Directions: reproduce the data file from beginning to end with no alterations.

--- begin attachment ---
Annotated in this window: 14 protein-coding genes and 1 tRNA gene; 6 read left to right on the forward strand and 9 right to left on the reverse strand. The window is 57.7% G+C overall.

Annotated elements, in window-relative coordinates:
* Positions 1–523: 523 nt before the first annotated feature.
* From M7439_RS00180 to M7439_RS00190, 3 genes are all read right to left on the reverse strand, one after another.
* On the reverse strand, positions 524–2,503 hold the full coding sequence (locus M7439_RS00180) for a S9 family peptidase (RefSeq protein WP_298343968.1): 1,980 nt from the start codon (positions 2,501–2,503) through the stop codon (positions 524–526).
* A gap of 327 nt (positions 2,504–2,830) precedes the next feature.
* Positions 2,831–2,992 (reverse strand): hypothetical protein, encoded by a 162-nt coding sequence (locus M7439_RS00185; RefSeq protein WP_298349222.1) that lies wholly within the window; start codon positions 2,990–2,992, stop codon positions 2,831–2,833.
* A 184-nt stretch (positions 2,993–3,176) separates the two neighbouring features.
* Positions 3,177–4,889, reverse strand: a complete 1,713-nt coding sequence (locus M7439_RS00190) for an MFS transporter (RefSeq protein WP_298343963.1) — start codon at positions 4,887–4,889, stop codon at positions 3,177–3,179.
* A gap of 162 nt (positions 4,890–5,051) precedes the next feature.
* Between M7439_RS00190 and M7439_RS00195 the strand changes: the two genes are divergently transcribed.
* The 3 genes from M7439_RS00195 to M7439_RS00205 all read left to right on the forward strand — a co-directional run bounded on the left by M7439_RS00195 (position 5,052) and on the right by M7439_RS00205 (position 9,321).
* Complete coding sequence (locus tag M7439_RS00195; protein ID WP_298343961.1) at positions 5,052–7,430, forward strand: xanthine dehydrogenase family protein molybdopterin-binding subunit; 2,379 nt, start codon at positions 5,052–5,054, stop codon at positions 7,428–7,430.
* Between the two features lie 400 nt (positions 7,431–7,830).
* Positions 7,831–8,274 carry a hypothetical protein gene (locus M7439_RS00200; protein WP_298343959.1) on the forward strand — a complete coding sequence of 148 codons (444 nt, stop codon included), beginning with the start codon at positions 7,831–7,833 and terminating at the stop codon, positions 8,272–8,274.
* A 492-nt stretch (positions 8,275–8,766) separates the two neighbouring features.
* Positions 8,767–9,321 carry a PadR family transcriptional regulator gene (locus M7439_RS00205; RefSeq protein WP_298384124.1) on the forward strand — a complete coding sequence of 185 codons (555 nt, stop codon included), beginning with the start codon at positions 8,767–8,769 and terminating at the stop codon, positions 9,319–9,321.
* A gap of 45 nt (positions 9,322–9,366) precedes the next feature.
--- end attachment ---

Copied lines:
Annotated in this window: 14 protein-coding genes and 1 tRNA gene; 6 read left to right on the forward strand and 9 right to left on the reverse strand. The window is 57.7% G+C overall.

Annotated elements, in window-relative coordinates:
* Positions 1–523: 523 nt before the first annotated feature.
* From M7439_RS00180 to M7439_RS00190, 3 genes are all read right to left on the reverse strand, one after another.
* On the reverse strand, positions 524–2,503 hold the full coding sequence (locus M7439_RS00180) for a S9 family peptidase (RefSeq protein WP_298343968.1): 1,980 nt from the start codon (positions 2,501–2,503) through the stop codon (positions 524–526).
* A gap of 327 nt (positions 2,504–2,830) precedes the next feature.
* Positions 2,831–2,992 (reverse strand): hypothetical protein, encoded by a 162-nt coding sequence (locus M7439_RS00185; RefSeq protein WP_298349222.1) that lies wholly within the window; start codon positions 2,990–2,992, stop codon positions 2,831–2,833.
* A 184-nt stretch (positions 2,993–3,176) separates the two neighbouring features.
* Positions 3,177–4,889, reverse strand: a complete 1,713-nt coding sequence (locus M7439_RS00190) for an MFS transporter (RefSeq protein WP_298343963.1) — start codon at positions 4,887–4,889, stop codon at positions 3,177–3,179.
* A gap of 162 nt (positions 4,890–5,051) precedes the next feature.
* Between M7439_RS00190 and M7439_RS00195 the strand changes: the two genes are divergently transcribed.
* The 3 genes from M7439_RS00195 to M7439_RS00205 all read left to right on the forward strand — a co-directional run bounded on the left by M7439_RS00195 (position 5,052) and on the right by M7439_RS00205 (position 9,321).
* Complete coding sequence (locus tag M7439_RS00195; protein ID WP_298343961.1) at positions 5,052–7,430, forward strand: xanthine dehydrogenase family protein molybdopterin-binding subunit; 2,379 nt, start codon at positions 5,052–5,054, stop codon at positions 7,428–7,430.
* Between the two features lie 400 nt (positions 7,431–7,830).
* Positions 7,831–8,274 carry a hypothetical protein gene (locus M7439_RS00200; protein WP_298343959.1) on the forward strand — a complete coding sequence of 148 codons (444 nt, stop codon included), beginning with the start codon at positions 7,831–7,833 and terminating at the stop codon, positions 8,272–8,274.
* A 492-nt stretch (positions 8,275–8,766) separates the two neighbouring features.
* Positions 8,767–9,321 carry a PadR family transcriptional regulator gene (locus M7439_RS00205; RefSeq protein WP_298384124.1) on the forward strand — a complete coding sequence of 185 codons (555 nt, stop codon included), beginning with the start codon at positions 8,767–8,769 and terminating at the stop codon, positions 9,319–9,321.
* A gap of 45 nt (positions 9,322–9,366) precedes the next feature.